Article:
Jay Leno, Keith Urban help kick off SEMA show in Las Vegas
SEMA opened Tuesday morning at the Las Vegas Convention Center, where Ford debuted its Eluminator electric crate engine for retrofitting internal combustion cars.
Updated November 3, 2021 - 6:17 am
Electric vehicles took center stage Tuesday as the massive SEMA automotive trade show returned to Las Vegas for the first time since 2019.
Celebrity cameos kicked off the Specialty Equipment Market Association event, the largest trade show and convention to be held in the city since January 2020. The SEMA show runs through Friday and is expected to draw 100,000 industry professionals, by far the largest convention crowd in the valley during the pandemic.
Ford debuted its Eluminator electric crate engine for retrofitting internal combustion cars at a Tuesday morning event featuring former talk show host and car enthusiast Jay Leno and country music artist Keith Urban.
The 205-pound, 281-horsepower engine sat on a pedestal display next to a ’78 F-100 pickup retrofitted with the electric engine. The pickup also received a Mach-E GT electric powertrain, which, combined with the electric engine, raises its horsepower to 480, Ford Vehicle Personalization Design Chief Mark Rushbrook said.
“This thing would’ve absolutely blown minds in 1978,” Rushbrook said.
Eluminator crate motors are Ford’s first performance electric crate motors and can be retrofitted to classic or custom cars. The zero-emission engines cost $3,900. Rushbrook said Ford is investing more than $30 billion in new electric vehicles, including in staples such as the F-150 pickup and the Mustang sports car, by 2025.
Leno, who hosted the Ford event, talked up the company’s electric engines for their performance and nonpolluting qualities.
“For people skeptic about electric cars, this is gonna save our gas engine cars,” Leno told a shoulder-to-shoulder crowd gathered around the Ford exhibit stage.
Leno also introduced a refurbished blue Ford Mustang owned by Urban.
Urban knew his ’69 Mustang was getting a revamp, but the Tuesday event at the Ford exhibitor’s area was the first time he had seen the cleaned-up, customized car. He got behind the wheel and started it up. The Mustang engine turned over and growled its classic sound.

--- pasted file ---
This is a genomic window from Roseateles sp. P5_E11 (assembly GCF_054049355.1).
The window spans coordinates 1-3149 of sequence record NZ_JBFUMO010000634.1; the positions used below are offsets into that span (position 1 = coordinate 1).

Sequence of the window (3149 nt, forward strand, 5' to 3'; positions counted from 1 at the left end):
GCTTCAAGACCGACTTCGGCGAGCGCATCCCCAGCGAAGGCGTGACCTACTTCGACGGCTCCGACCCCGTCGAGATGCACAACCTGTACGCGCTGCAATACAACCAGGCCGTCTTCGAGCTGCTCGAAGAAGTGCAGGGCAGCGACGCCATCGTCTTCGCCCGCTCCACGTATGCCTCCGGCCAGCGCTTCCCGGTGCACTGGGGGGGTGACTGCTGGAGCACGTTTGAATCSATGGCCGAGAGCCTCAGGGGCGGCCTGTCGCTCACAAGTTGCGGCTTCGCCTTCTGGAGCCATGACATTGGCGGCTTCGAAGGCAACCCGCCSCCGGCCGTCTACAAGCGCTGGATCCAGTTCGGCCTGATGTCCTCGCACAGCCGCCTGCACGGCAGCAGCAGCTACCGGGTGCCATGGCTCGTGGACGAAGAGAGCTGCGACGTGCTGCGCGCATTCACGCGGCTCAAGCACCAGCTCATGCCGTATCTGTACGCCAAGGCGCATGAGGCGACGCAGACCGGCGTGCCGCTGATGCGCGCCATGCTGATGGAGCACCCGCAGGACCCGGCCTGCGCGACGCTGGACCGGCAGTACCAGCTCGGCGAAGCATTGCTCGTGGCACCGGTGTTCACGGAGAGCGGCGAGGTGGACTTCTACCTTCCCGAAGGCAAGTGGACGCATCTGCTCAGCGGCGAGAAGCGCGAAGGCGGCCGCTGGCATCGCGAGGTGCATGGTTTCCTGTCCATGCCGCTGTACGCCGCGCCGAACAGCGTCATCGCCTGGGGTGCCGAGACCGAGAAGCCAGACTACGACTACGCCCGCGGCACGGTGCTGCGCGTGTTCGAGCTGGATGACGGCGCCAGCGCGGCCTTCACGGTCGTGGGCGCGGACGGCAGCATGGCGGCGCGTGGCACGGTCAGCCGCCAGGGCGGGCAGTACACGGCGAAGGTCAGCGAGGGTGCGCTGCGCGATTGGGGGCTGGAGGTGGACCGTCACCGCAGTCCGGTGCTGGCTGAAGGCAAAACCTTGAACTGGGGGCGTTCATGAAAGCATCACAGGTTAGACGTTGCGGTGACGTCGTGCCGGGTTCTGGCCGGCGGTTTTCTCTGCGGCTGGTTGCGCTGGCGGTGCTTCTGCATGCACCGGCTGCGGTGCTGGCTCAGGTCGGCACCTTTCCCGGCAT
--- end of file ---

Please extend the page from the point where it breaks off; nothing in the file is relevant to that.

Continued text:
Mike Spagnola, vice president of product development at SEMA, led Urban to the trunk, where the country music star pulled out a custom-made Stratocaster guitar to match his car.
Electric vehicle products peppered the show floor Tuesday, and SEMA dedicated a section of the north hall show floor dubbed “SEMA Electrified” to electric vehicles.
Alternative powertrains make up just 1 percent of vehicles on the roads, according to the Diamond Bar, California-based association. But the number of electric cars on the road is growing, presenting opportunities for parts, products and converting gas-powered cars to electric.
“The SEMA Electrified area at this year’s SEMA Show is sure to spark attendees’ imaginations and open up ideas for endless possibilities for modifying, converting and accessorizing alternative-power platforms,” said Tom Gattuso, SEMA vice president of events.
Joshua Lange rolled up with a knee scooter to a 1963 Buick Electra 225 and admired his handiwork. He was part of the team that gussied up and electrified the classic car for the Discovery+ show “Celebrity IOU: Joyride.”
In the episode, actor James Marsden wanted to give back to his friend of 30 years and former brother-in-law. Will Linde had been forced to sell his grandmother’s Buick “unable to keep up with the costs and maintenance,” according to a Discovery+ release. Through the show, Marsden and the team restored the Buick to gift it back to Linde.
Lange revamped the rusted hood and trunk. “Oh my gosh, it was it was terribly dilapidated. Oh, it was awful,” Lange recalled of the car’s state. “The hood had literally 6-inch holes in it.”
He souped up the car with a copper-colored, reflective, carbon-fiber hood.
Mechanic Ruben Derizans was part of the team that retrofitted the car with a plug-in hybrid engine. Derizans said the team compressed roughly a year’s worth of work into three or four months to show the vehicle at SEMA.
Derizans predicted nearly all cars will be electric in a decade, and it’s a matter of keeping up with the technology.
“(It) certainly helps to get people more comfortable with electric vehicles when it’s something they’re familiar with,” Lange noted, referring to the custom retrofitted car.
Hypercraft, a Provo, Utah-based company founded last year, showcased its turnkey electric vehicle drive systems for motorsports, small-to-medium-sized manufacturers and motorboats.
CEO Jacob Hawksworth said electric vehicle drive systems are complicated, and Hypercraft makes them for others to build around.
“There’s a lot of demand for electric now because people believe it is the future,” Hawksworth said.
SEMA was canceled in August 2020 because of the COVID-19 pandemic. Association officials have called the 2021 show is a homecoming of sorts for automotive enthusiasts across the country.
Show booths display car accessories, parts, gadgets and add-ons for attendees to see up close. Many of the parts are mounted on a variety of vehicles so attendees can see them functioning in their product setting.
A second automotive aftermarket show, the Automotive Aftermarket Products Expo, is co-located with SEMA at the same time and is staged at The Venetian Expo. The two shows represent Automotive Aftermarket Week in Las Vegas.
The Review-Journal is owned by the family of Dr. Miriam Adelson, the majority shareholder of Las Vegas Sands Corp., which operates The Venetian Expo.
Contact Mike Shoro at email@example.com. Follow @mike_shoro on Twitter. Review-Journal staff writer Rick Velotta contributed to this report.